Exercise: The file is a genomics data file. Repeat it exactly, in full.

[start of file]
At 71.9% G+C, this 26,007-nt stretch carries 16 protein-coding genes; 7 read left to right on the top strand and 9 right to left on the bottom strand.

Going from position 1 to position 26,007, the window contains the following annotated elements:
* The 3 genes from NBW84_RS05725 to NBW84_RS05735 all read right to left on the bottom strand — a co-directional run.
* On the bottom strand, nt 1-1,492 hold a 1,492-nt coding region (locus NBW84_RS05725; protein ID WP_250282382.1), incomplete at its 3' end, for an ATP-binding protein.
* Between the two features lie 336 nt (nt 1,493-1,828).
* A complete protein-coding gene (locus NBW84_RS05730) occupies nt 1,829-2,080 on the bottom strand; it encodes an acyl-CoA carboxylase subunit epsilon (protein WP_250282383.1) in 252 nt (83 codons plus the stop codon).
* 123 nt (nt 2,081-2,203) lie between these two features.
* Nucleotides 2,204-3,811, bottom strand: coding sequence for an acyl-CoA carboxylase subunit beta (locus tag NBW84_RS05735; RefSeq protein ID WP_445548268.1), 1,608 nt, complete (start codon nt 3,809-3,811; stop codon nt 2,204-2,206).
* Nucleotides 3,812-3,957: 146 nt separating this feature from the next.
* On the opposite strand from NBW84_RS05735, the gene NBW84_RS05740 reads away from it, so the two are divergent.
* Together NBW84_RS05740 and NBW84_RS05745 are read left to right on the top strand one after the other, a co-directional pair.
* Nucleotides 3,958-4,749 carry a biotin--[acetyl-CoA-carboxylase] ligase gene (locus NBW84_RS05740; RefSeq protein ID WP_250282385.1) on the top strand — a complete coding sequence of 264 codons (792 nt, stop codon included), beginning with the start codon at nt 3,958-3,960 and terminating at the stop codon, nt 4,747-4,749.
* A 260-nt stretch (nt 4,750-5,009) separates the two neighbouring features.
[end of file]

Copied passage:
At 71.9% G+C, this 26,007-nt stretch carries 16 protein-coding genes; 7 read left to right on the top strand and 9 right to left on the bottom strand.

Going from position 1 to position 26,007, the window contains the following annotated elements:
* The 3 genes from NBW84_RS05725 to NBW84_RS05735 all read right to left on the bottom strand — a co-directional run.
* On the bottom strand, nt 1-1,492 hold a 1,492-nt coding region (locus NBW84_RS05725; protein ID WP_250282382.1), incomplete at its 3' end, for an ATP-binding protein.
* Between the two features lie 336 nt (nt 1,493-1,828).
* A complete protein-coding gene (locus NBW84_RS05730) occupies nt 1,829-2,080 on the bottom strand; it encodes an acyl-CoA carboxylase subunit epsilon (protein WP_250282383.1) in 252 nt (83 codons plus the stop codon).
* 123 nt (nt 2,081-2,203) lie between these two features.
* Nucleotides 2,204-3,811, bottom strand: coding sequence for an acyl-CoA carboxylase subunit beta (locus tag NBW84_RS05735; RefSeq protein ID WP_445548268.1), 1,608 nt, complete (start codon nt 3,809-3,811; stop codon nt 2,204-2,206).
* Nucleotides 3,812-3,957: 146 nt separating this feature from the next.
* On the opposite strand from NBW84_RS05735, the gene NBW84_RS05740 reads away from it, so the two are divergent.
* Together NBW84_RS05740 and NBW84_RS05745 are read left to right on the top strand one after the other, a co-directional pair.
* Nucleotides 3,958-4,749 carry a biotin--[acetyl-CoA-carboxylase] ligase gene (locus NBW84_RS05740; RefSeq protein ID WP_250282385.1) on the top strand — a complete coding sequence of 264 codons (792 nt, stop codon included), beginning with the start codon at nt 3,958-3,960 and terminating at the stop codon, nt 4,747-4,749.
* A 260-nt stretch (nt 4,750-5,009) separates the two neighbouring features.